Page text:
The spending pattern might change. Software development in particular has always been one of those fields where the performance gap between top and average performers is tremendous. The term 10x engineer has been saturated to the point now it is more of a meme, but there is a kernel of truth there. In sports, running 1% faster than the next guy results in 10x compensation. But that's it, if a 1% gain costs 10x more, might as well get 10 of the slower ones. Engineering is different. A top performer can provide solutions that bad ones can't come up with, regardless of how many of them, and doesn't cost 10x as much. Then computer automation and scalability come in to multiply this productivity difference many magnitudes more. With cash flow running lower than before, recruitment is no longer a number game. Companies would pay top dollar for a few strategic positions but otherwise not double their team size any time soon.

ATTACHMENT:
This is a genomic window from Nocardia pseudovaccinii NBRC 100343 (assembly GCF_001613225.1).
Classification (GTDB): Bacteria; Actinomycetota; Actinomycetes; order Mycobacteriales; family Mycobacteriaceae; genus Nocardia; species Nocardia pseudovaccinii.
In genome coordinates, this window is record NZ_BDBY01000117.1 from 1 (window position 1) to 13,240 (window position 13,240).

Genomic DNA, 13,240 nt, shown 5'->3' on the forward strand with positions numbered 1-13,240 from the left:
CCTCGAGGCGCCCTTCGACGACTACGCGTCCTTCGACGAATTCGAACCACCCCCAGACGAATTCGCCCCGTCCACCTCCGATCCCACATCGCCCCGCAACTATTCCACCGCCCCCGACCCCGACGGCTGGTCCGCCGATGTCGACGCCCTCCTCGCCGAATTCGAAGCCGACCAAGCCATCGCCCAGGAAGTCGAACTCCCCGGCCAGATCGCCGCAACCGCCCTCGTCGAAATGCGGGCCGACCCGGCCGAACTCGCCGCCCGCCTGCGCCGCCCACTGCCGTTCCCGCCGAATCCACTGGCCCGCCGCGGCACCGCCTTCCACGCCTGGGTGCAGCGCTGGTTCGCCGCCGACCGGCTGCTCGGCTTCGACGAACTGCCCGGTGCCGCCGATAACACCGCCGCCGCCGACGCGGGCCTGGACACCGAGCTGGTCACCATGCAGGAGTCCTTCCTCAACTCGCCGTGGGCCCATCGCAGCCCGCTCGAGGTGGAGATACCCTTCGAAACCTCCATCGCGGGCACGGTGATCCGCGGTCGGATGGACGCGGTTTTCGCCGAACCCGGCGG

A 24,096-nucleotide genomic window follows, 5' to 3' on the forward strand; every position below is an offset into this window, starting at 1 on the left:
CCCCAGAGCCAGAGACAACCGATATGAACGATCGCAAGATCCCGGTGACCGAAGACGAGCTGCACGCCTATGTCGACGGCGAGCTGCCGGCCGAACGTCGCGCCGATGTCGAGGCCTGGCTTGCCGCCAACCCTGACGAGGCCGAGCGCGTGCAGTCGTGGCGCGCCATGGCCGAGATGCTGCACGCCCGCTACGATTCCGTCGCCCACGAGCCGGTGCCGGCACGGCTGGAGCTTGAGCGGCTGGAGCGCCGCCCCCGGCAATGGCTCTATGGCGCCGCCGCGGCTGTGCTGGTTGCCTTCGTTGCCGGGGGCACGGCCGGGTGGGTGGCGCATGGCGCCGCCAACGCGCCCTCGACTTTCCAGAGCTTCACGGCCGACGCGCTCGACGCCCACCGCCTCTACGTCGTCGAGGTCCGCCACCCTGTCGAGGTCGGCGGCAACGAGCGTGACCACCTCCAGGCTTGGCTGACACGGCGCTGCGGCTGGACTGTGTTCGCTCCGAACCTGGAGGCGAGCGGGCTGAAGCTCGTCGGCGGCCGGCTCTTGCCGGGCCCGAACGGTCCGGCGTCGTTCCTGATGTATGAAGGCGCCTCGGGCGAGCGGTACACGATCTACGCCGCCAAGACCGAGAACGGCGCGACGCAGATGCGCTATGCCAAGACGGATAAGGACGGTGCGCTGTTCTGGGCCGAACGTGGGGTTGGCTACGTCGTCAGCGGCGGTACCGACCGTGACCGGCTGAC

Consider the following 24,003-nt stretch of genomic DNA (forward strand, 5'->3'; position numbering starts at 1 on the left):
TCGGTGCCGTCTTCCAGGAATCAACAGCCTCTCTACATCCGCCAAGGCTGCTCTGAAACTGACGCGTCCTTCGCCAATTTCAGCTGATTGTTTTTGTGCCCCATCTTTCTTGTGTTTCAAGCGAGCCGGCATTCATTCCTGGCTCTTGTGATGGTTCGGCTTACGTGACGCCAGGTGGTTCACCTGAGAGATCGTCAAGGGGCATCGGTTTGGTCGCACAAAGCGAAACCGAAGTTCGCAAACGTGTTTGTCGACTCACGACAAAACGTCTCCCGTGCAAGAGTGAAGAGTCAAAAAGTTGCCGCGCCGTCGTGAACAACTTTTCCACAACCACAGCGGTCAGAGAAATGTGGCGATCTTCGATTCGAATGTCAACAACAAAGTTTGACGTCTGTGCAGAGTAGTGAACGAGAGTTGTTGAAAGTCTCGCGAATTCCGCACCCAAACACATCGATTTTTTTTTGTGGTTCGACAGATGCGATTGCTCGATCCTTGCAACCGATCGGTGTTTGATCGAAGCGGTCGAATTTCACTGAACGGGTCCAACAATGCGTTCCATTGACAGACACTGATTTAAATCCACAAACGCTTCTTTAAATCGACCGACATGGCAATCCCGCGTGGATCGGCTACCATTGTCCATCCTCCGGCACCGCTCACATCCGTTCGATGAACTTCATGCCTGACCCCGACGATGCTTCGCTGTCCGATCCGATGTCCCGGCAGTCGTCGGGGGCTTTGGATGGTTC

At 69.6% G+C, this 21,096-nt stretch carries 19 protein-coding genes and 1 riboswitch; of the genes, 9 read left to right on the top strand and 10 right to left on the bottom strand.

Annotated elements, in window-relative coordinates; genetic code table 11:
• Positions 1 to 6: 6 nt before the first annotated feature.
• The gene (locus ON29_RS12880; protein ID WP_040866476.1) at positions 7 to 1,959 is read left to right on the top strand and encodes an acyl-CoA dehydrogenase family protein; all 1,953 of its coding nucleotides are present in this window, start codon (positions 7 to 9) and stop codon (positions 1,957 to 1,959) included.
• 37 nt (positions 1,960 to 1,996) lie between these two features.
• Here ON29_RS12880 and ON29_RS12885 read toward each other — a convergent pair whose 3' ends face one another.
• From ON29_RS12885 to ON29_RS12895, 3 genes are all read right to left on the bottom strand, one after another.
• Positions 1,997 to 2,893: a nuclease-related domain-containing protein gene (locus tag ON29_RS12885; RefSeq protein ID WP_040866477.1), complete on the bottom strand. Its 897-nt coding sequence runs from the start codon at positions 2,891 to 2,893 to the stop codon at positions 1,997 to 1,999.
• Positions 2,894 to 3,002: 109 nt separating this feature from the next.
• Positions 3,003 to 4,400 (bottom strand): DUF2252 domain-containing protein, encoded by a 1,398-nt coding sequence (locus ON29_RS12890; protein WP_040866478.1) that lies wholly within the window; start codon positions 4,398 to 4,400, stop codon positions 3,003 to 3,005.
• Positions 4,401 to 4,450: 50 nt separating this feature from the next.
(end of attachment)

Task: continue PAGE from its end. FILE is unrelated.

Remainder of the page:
The startup boom has lasted for a decade. It has also faced so many scares, each time more money and power were poured in. But maybe it really is different this time.

Sunday, December 18, 2022

2022 - Could this year have been better? Yes.

It was a lovely afternoon at the beginning of December when I wrote these lines.

Vy was at her class in the uni and I had the entire apartment just for myself.  So it was quiet. Golden sunshine cast on everything, the breeze was pleasing, and the view over the canal was gorgeous. Despite that. I felt uneasy. Felt like there was something I should be doing, that I was losing my time but I couldn't figure out which. And that had been how I felt this whole year - things were dashing by and I was just trying to catch up.